if [ -d cmake-3.6.2-Linux-x86_64 ]; then
        export PATH=$(pwd)/cmake-3.6.2-Linux-x86_64/bin:$PATH
      fi
      
      CMAKE_ARGS="-DHEADLESS=ON ${CMAKE_ARGS}"
      if [ "$PVS_ANALYZE" = "Yes" ]; then
        CMAKE_ARGS="-DCMAKE_EXPORT_COMPILE_COMMANDS=On ${CMAKE_ARGS}"
      fi
      cmake $CMAKE_ARGS CMakeLists.txt
      make
    }
    travis_after_success() {
      if [ "$PVS_ANALYZE" = "Yes" ]; then
        pvs-studio-analyzer credentials $PVS_USERNAME $PVS_KEY -o PVS-Studio.lic
        pvs-studio-analyzer analyze -j2 -l PVS-Studio.lic \
                                        -o PVS-Studio-${CC}.log \
                                        --disableLicenseExpirationCheck
        
        plog-converter -t html PVS-Studio-${CC}.log -o PVS-Studio-${CC}.html
        sendemail -t mail@domain.com \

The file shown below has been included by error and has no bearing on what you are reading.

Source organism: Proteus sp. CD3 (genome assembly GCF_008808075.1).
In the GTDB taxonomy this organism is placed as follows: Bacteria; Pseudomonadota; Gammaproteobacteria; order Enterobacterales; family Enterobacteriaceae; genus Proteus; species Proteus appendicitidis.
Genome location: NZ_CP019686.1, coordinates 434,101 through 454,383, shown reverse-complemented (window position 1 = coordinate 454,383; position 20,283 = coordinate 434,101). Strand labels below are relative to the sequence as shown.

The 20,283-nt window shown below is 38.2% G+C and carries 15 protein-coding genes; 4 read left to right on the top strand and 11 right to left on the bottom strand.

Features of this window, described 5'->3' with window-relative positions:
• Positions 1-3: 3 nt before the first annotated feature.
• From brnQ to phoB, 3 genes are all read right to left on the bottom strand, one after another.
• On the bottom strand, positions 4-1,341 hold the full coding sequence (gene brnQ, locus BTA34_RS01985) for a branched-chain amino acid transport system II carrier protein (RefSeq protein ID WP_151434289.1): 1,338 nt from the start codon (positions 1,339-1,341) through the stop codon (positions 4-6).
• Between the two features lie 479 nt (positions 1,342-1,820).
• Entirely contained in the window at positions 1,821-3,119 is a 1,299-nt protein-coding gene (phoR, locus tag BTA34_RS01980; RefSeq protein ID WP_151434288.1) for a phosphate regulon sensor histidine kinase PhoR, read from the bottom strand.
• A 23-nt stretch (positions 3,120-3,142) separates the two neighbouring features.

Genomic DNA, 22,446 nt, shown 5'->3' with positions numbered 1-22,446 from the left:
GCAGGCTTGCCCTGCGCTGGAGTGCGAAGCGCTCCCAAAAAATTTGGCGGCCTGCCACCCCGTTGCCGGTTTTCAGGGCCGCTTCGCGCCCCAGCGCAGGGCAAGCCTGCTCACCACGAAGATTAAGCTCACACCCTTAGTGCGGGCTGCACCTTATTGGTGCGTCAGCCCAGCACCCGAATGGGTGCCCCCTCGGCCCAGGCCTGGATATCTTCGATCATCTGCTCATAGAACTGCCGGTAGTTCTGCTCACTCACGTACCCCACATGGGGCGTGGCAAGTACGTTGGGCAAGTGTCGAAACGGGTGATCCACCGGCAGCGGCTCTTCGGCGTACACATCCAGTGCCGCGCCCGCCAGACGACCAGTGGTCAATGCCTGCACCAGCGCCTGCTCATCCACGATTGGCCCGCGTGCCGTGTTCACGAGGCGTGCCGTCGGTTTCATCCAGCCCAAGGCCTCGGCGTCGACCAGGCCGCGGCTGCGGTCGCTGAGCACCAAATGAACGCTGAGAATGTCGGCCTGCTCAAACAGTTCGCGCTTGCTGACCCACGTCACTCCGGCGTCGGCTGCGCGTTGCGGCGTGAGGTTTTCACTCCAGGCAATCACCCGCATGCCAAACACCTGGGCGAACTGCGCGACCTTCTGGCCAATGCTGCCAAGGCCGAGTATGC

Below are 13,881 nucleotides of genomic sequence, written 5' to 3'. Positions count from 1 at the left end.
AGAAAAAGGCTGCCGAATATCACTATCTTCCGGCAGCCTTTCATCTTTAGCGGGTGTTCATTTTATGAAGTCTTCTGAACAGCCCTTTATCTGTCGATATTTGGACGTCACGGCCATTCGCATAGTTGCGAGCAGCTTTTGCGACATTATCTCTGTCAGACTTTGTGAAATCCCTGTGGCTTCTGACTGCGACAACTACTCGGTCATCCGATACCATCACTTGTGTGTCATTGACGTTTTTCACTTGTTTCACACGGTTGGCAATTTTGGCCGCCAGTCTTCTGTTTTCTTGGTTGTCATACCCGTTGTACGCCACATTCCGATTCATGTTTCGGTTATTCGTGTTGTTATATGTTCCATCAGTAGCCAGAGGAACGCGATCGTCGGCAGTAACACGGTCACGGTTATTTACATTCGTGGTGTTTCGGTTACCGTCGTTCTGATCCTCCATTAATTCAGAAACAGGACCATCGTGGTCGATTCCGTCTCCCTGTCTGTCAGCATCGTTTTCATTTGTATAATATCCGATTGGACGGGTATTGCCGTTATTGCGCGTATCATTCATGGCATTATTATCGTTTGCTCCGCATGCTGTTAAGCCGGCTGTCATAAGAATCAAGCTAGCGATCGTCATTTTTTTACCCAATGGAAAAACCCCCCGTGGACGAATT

-u "PVS-Studio $CC report, commit:$TRAVIS_COMMIT" \
                  -m "PVS-Studio $CC report, commit:$TRAVIS_COMMIT" \
                  -s smtp.gmail.com:587 \
                  -xu $MAIL_USER \
                  -xp $MAIL_PASSWORD \
                  -o tls=yes \
                  -f $MAIL_USER \
                  -a PVS-Studio-${CC}.log PVS-Studio-${CC}.html
      fi
    }
    set -e
    set -x
    
    $1;

    It's time to add the changes to the git repository, and then Travis CI will automatically start the build. Click on «ppsspp» to go to build reports:


    We will see an overview of the current build:



    If the build is successfully completed, we will receive an e-mail with the results of static analysis. Of course, sending by mail is not the only way to get the report. You can choose any method of implementation. But it is important to remember that it will be impossible to get access to the files of the virtual machine after the build is finished.